Have I ever mentioned how leathery and hard to cut each blade of Phormium is? The peninsula dump does not even want it mixed with yard waste because it binds up their giant chipper-shredder. I do hope this is the year I can convince Susie to get rid of this plant, and that she can find someone young and strong to pull it out.

Boreas Inn, looking east from the beach path

Boreas Inn, looking east from the beach path

Again, where is the storm? The Port flagpole has two storm flags flying, the forecast calls for strong wind, and has called for rain and wind for the past three days, and yet it has been pleasant and almost windless working weather.

gale warning...but when??

gale warning…but when??

I missed the sunset. Allan saw it while unhooking the utility trailer and took this photo looking west on Lake Street.

photo (3)_2

Read Full Post »

We have a new ongoing project of fixing up Jena’s garden.  What a wonderful secret place to live, up a private road, surrounded by bogs (yes, there are mosquitos in summer) and willows…with a driveway circle, one of my favourite design features in a garden.  I forgot to take before pictures, unfortunately.  Originally designed by a now-gone landscaper called Beachscapes and Beyond, the garden has some good plants which needed some shifting around and an overgrowth of the dreaded orange montbretia which had been a gift to Jena and which she has taken against as much as I have.  So out it came, leaving room for the enjoyable task of adding some new plants and some species narcissi bulbs.

not before, but during………………………..and after.

The goal: turn the Wiegela into an arched shrub instead of a rangy partly dead tree. Two variegated boxwoods were shifted from being irksomely clumped together into a more elegant spacing.

(above left) a side view, quite overgrown…note deer fence of crabbing rope; I like it. (above right) cleared of too much white yarrow, and mulched with “Soil Energy” mix from Sandridge Topsoil.

On the day when we did the mulching, we had the Soil Energy loaded into our trailer in the rain, with blue sky just to the north  from whence a light wind blew.  Sure that the blue would reach us, we drove on to Jena’s, where the blue sat agonizingly out of reach and the skies opened with torrential rain.  Her spouse arrived as we were shoveling and inquired of our sanity.  The blue finally arrived overhead when we got to our next job.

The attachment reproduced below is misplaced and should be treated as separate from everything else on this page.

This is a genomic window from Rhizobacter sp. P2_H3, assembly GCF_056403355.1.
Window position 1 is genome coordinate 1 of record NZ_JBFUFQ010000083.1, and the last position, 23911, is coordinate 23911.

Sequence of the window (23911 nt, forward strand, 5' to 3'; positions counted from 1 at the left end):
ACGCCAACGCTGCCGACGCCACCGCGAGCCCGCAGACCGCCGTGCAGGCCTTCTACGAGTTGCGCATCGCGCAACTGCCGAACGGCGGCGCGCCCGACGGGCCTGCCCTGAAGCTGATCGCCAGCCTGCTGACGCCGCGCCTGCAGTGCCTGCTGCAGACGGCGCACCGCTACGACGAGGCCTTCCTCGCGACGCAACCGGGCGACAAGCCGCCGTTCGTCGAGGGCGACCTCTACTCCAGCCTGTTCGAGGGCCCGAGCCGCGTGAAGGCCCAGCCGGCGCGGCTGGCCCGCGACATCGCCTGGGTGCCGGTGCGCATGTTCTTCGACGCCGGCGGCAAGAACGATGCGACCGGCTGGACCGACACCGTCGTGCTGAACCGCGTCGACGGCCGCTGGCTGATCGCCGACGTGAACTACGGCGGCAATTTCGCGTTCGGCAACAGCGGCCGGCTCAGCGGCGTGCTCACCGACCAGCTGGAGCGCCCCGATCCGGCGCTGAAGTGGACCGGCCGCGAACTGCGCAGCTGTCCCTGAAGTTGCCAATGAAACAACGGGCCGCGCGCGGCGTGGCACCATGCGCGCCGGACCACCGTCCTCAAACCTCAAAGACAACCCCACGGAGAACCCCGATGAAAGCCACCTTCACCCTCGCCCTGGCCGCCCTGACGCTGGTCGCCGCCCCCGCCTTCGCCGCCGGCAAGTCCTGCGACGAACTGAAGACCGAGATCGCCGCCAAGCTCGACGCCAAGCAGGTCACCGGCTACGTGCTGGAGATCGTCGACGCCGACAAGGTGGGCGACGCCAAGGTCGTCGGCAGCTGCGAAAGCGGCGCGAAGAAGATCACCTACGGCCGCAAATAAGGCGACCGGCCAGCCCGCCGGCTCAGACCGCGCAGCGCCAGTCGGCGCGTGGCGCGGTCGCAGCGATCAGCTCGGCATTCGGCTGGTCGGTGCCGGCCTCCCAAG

(above, left) entrance view, before, with Allan weeding (above right) after, with the pretty weeping Japanese maple more clearly defined. No one seem to realize how big New Zealand Flax will get; the Phormiums look so charming in one gallon pots.

Happily, this will become an ongoing job, not one of those clean ups where one revives a  secret garden but then never sees it again.

[2012 note:  We did keep this job on a monthly basis through 2010, but in 2011 Jena hired someone else because we had never succeeded in making the garden low maintenance.  As usual, my plant lust got in the way.  The deer were a constant trial and chowed down on pretty much everything; the rope fence was nothing to them.  This, and maybe the bayside garden, were the only jobs we’ve ever been laid off from because the client was not happy.  And at the bayside garden, the wife was happy, but not the husband, and he was very much in charge..and even though he did not want to spend the money to have regular gardeners, he asked us back every February to prune the 300 hydrangeas.]

Read Full Post »